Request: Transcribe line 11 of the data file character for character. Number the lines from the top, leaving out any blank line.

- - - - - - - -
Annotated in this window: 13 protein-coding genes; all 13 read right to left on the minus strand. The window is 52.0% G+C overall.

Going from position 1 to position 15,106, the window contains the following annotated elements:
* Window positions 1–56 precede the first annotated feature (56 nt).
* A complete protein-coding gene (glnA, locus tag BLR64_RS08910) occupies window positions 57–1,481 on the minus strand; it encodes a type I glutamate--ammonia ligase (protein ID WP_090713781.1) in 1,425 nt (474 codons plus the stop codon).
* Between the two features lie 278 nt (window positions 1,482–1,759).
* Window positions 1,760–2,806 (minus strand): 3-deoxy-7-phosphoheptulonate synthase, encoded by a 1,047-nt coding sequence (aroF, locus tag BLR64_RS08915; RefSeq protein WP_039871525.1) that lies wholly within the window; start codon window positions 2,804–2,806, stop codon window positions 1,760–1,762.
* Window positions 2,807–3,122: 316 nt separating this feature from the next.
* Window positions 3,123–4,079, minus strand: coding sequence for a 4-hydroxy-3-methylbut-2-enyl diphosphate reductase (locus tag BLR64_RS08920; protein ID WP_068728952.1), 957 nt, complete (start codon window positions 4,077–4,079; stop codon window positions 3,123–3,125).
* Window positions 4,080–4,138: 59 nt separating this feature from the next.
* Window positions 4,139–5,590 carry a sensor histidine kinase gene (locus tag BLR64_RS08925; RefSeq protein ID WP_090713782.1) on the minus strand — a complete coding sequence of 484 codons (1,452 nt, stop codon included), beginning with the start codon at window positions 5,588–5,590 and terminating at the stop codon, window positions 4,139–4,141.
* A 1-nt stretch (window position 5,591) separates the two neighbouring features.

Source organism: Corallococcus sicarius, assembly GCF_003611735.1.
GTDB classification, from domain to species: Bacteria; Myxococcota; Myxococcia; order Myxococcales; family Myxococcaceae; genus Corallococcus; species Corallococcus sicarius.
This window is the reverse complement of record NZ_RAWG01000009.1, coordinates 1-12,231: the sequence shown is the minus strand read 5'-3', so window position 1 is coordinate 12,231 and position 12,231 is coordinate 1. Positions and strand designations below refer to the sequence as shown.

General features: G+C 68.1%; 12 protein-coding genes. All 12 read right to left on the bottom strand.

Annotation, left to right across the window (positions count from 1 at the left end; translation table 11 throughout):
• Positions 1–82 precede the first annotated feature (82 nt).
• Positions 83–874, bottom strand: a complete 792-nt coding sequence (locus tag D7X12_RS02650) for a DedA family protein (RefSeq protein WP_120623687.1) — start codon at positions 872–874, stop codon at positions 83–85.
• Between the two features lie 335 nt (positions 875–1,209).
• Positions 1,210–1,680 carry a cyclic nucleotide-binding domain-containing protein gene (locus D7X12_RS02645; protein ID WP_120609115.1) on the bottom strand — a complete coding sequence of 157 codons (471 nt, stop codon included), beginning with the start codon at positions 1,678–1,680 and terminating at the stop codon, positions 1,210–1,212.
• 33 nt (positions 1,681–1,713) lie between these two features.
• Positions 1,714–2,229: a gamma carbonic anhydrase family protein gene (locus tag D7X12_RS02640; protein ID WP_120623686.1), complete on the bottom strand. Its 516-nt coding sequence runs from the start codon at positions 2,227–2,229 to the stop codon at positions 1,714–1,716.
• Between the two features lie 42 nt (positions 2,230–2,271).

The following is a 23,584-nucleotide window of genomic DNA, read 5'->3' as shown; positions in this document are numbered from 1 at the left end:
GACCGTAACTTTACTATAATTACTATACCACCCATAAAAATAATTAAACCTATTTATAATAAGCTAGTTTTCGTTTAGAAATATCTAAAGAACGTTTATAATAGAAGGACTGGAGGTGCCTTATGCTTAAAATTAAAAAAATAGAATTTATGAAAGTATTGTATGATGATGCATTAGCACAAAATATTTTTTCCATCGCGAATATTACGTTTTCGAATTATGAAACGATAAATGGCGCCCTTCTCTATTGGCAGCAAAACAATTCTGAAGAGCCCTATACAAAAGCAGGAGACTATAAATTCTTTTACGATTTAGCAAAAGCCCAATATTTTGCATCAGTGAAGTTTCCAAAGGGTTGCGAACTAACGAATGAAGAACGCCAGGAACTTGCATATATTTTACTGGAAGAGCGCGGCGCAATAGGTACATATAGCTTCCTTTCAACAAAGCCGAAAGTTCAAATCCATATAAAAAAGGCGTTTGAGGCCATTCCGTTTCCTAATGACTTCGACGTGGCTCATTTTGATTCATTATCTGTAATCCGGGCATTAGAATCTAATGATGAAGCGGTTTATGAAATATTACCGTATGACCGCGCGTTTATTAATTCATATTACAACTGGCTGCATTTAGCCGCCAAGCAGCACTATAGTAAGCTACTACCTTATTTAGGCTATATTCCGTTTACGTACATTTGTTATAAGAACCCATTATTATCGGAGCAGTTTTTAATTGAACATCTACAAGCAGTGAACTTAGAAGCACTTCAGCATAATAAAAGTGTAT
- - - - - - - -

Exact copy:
* A 1-nt stretch (window position 5,591) separates the two neighbouring features.